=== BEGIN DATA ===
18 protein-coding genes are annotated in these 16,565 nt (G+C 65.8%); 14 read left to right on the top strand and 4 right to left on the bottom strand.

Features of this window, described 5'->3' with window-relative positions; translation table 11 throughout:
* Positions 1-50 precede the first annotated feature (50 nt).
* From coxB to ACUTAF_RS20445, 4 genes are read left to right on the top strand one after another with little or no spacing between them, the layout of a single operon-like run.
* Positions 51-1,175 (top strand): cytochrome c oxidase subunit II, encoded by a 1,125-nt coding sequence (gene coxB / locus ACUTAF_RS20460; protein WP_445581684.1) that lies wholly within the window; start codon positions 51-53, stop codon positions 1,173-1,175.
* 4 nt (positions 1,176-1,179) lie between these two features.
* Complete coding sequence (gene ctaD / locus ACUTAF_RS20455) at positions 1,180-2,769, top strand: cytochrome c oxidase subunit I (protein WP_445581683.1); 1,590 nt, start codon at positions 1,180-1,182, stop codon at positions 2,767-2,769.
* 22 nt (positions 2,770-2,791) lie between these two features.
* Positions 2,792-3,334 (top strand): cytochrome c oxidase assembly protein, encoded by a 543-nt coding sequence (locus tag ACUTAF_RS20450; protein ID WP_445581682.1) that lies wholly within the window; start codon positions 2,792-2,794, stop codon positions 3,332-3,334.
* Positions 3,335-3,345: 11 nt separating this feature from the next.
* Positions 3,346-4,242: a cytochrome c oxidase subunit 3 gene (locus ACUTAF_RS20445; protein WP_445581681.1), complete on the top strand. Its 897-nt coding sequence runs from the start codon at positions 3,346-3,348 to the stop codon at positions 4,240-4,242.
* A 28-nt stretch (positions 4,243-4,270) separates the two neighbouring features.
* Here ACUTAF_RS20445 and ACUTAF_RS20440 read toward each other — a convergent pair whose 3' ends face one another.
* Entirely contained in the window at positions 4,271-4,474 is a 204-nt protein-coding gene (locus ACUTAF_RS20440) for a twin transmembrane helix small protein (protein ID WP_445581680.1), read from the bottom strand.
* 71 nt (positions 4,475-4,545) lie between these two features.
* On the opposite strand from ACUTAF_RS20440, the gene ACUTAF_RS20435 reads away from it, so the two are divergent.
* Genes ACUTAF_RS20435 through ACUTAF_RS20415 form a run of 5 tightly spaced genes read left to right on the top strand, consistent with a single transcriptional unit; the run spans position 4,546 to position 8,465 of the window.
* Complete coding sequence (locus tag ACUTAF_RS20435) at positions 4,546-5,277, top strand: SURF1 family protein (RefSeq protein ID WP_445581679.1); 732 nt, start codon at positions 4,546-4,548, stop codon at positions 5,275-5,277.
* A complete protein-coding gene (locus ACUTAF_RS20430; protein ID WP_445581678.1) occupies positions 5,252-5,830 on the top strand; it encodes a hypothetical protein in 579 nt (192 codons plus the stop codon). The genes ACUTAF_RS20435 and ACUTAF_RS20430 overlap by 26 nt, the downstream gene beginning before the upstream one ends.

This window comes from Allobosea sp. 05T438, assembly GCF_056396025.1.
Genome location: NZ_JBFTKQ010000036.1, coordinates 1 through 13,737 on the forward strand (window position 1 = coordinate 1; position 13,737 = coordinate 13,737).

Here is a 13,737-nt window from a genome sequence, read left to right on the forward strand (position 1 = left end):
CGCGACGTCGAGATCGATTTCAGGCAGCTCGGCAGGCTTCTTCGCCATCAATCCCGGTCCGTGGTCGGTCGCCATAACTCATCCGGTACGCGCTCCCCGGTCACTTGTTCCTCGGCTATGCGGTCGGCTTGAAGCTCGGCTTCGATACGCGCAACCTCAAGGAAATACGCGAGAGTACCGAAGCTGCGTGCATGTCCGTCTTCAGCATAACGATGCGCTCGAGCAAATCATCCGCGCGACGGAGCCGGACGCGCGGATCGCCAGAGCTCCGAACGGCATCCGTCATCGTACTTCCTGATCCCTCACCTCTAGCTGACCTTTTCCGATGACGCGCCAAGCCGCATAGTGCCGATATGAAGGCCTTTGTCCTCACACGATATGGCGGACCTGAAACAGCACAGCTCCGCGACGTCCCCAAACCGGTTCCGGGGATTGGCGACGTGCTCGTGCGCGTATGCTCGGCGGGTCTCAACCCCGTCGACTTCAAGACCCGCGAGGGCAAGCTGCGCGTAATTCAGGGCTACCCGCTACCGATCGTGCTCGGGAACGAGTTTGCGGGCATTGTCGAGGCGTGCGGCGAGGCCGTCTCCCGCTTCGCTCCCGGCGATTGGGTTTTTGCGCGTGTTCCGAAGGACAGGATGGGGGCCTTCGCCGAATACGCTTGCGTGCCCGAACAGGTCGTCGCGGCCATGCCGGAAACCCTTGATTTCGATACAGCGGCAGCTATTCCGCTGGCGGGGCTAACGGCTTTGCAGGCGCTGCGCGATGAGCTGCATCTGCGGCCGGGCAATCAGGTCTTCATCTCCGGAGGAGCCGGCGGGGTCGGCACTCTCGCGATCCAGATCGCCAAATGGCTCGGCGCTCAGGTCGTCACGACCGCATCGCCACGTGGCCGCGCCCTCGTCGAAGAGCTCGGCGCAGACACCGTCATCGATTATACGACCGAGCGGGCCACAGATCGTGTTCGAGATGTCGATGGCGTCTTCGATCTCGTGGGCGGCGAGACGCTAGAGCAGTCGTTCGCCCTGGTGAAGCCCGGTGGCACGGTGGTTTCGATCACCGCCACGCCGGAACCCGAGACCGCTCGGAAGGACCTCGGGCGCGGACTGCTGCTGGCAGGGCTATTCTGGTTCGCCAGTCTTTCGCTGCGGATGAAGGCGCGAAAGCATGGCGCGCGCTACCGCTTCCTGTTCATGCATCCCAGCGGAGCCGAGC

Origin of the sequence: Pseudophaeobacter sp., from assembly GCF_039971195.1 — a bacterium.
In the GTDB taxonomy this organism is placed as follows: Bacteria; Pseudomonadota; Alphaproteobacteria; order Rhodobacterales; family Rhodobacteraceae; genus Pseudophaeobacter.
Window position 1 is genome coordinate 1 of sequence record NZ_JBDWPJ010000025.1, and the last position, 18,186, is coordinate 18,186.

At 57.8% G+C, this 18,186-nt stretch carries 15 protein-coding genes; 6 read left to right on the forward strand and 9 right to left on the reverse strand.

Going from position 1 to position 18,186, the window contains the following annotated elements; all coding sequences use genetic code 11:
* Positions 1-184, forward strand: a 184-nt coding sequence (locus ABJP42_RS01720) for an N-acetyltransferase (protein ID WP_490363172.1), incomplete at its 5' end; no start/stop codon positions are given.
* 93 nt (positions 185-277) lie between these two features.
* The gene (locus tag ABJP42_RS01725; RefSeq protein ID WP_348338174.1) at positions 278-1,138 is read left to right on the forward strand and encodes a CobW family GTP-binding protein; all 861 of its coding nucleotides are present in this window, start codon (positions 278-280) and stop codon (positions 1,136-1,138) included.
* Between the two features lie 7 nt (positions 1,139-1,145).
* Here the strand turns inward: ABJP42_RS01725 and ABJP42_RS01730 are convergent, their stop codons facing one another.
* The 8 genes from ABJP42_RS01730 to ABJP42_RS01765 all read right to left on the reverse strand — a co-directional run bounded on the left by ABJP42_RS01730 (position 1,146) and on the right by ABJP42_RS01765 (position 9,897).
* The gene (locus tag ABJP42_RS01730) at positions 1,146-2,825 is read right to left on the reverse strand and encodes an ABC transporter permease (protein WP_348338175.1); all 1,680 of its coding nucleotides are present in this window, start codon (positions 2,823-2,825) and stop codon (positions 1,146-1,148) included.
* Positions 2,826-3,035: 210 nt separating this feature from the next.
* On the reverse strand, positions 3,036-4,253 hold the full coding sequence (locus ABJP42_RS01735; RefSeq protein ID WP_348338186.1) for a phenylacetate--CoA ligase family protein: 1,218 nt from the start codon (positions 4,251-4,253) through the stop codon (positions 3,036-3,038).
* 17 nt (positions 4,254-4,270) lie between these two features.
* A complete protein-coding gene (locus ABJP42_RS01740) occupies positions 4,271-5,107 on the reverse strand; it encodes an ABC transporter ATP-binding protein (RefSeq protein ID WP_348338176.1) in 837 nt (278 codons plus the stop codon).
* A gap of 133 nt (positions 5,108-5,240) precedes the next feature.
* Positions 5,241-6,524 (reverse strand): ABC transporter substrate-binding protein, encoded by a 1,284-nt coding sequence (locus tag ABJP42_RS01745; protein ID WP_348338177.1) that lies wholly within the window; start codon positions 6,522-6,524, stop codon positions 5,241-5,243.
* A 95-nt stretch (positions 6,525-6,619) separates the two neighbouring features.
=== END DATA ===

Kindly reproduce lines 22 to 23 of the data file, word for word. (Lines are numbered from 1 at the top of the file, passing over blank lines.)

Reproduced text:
Here is a 13,737-nt window from a genome sequence, read left to right on the forward strand (position 1 = left end):
CGCGACGTCGAGATCGATTTCAGGCAGCTCGGCAGGCTTCTTCGCCATCAATCCCGGTCCGTGGTCGGTCGCCATAACTCATCCGGTACGCGCTCCCCGGTCACTTGTTCCTCGGCTATGCGGTCGGCTTGAAGCTCGGCTTCGATACGCGCAACCTCAAGGAAATACGCGAGAGTACCGAAGCTGCGTGCATGTCCGTCTTCAGCATAACGATGCGCTCGAGCAAATCATCCGCGCGACGGAGCCGGACGCGCGGATCGCCAGAGCTCCGAACGGCATCCGTCATCGTACTTCCTGATCCCTCACCTCTAGCTGACCTTTTCCGATGACGCGCCAAGCCGCATAGTGCCGATATGAAGGCCTTTGTCCTCACACGATATGGCGGACCTGAAACAGCACAGCTCCGCGACGTCCCCAAACCGGTTCCGGGGATTGGCGACGTGCTCGTGCGCGTATGCTCGGCGGGTCTCAACCCCGTCGACTTCAAGACCCGCGAGGGCAAGCTGCGCGTAATTCAGGGCTACCCGCTACCGATCGTGCTCGGGAACGAGTTTGCGGGCATTGTCGAGGCGTGCGGCGAGGCCGTCTCCCGCTTCGCTCCCGGCGATTGGGTTTTTGCGCGTGTTCCGAAGGACAGGATGGGGGCCTTCGCCGAATACGCTTGCGTGCCCGAACAGGTCGTCGCGGCCATGCCGGAAACCCTTGATTTCGATACAGCGGCAGCTATTCCGCTGGCGGGGCTAACGGCTTTGCAGGCGCTGCGCGATGAGCTGCATCTGCGGCCGGGCAATCAGGTCTTCATCTCCGGAGGAGCCGGCGGGGTCGGCACTCTCGCGATCCAGATCGCCAAATGGCTCGGCGCTCAGGTCGTCACGACCGCATCGCCACGTGGCCGCGCCCTCGTCGAAGAGCTCGGCGCAGACACCGTCATCGATTATACGACCGAGCGGGCCACAGATCGTGTTCGAGATGTCGATGGCGTCTTCGATCTCGTGGGCGGCGAGACGCTAGAGCAGTCGTTCGCCCTGGTGAAGCCCGGTGGCACGGTGGTTTCGATCACCGCCACGCCGGAACCCGAGACCGCTCGGAAGGACCTCGGGCGCGGACTGCTGCTGGCAGGGCTATTCTGGTTCGCCAGTCTTTCGCTGCGGATGAAGGCGCGAAAGCATGGCGCGCGCTACCGCTTCCTGTTCATGCATCCCAGCGGAGCCGAGC